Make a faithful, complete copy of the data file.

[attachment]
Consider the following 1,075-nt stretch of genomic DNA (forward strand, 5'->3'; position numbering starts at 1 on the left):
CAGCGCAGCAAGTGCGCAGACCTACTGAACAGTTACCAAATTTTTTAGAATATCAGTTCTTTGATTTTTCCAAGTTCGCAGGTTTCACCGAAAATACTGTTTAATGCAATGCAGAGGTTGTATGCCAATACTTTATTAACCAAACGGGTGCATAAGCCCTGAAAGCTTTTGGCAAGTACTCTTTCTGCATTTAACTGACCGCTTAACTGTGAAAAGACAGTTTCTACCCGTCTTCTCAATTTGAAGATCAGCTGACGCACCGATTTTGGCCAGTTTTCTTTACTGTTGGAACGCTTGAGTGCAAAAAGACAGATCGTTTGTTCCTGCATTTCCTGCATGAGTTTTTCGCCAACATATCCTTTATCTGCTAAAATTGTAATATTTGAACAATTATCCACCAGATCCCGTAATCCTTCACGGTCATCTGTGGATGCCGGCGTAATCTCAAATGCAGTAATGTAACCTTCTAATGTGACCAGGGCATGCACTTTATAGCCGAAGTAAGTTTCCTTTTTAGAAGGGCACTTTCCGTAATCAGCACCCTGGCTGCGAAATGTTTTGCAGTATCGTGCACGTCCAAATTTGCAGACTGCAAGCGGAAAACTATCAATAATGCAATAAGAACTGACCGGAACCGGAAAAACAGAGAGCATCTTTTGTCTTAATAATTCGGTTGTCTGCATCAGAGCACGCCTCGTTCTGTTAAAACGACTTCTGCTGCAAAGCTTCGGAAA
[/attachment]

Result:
Consider the following 1,075-nt stretch of genomic DNA (forward strand, 5'->3'; position numbering starts at 1 on the left):
CAGCGCAGCAAGTGCGCAGACCTACTGAACAGTTACCAAATTTTTTAGAATATCAGTTCTTTGATTTTTCCAAGTTCGCAGGTTTCACCGAAAATACTGTTTAATGCAATGCAGAGGTTGTATGCCAATACTTTATTAACCAAACGGGTGCATAAGCCCTGAAAGCTTTTGGCAAGTACTCTTTCTGCATTTAACTGACCGCTTAACTGTGAAAAGACAGTTTCTACCCGTCTTCTCAATTTGAAGATCAGCTGACGCACCGATTTTGGCCAGTTTTCTTTACTGTTGGAACGCTTGAGTGCAAAAAGACAGATCGTTTGTTCCTGCATTTCCTGCATGAGTTTTTCGCCAACATATCCTTTATCTGCTAAAATTGTAATATTTGAACAATTATCCACCAGATCCCGTAATCCTTCACGGTCATCTGTGGATGCCGGCGTAATCTCAAATGCAGTAATGTAACCTTCTAATGTGACCAGGGCATGCACTTTATAGCCGAAGTAAGTTTCCTTTTTAGAAGGGCACTTTCCGTAATCAGCACCCTGGCTGCGAAATGTTTTGCAGTATCGTGCACGTCCAAATTTGCAGACTGCAAGCGGAAAACTATCAATAATGCAATAAGAACTGACCGGAACCGGAAAAACAGAGAGCATCTTTTGTCTTAATAATTCGGTTGTCTGCATCAGAGCACGCCTCGTTCTGTTAAAACGACTTCTGCTGCAAAGCTTCGGAAA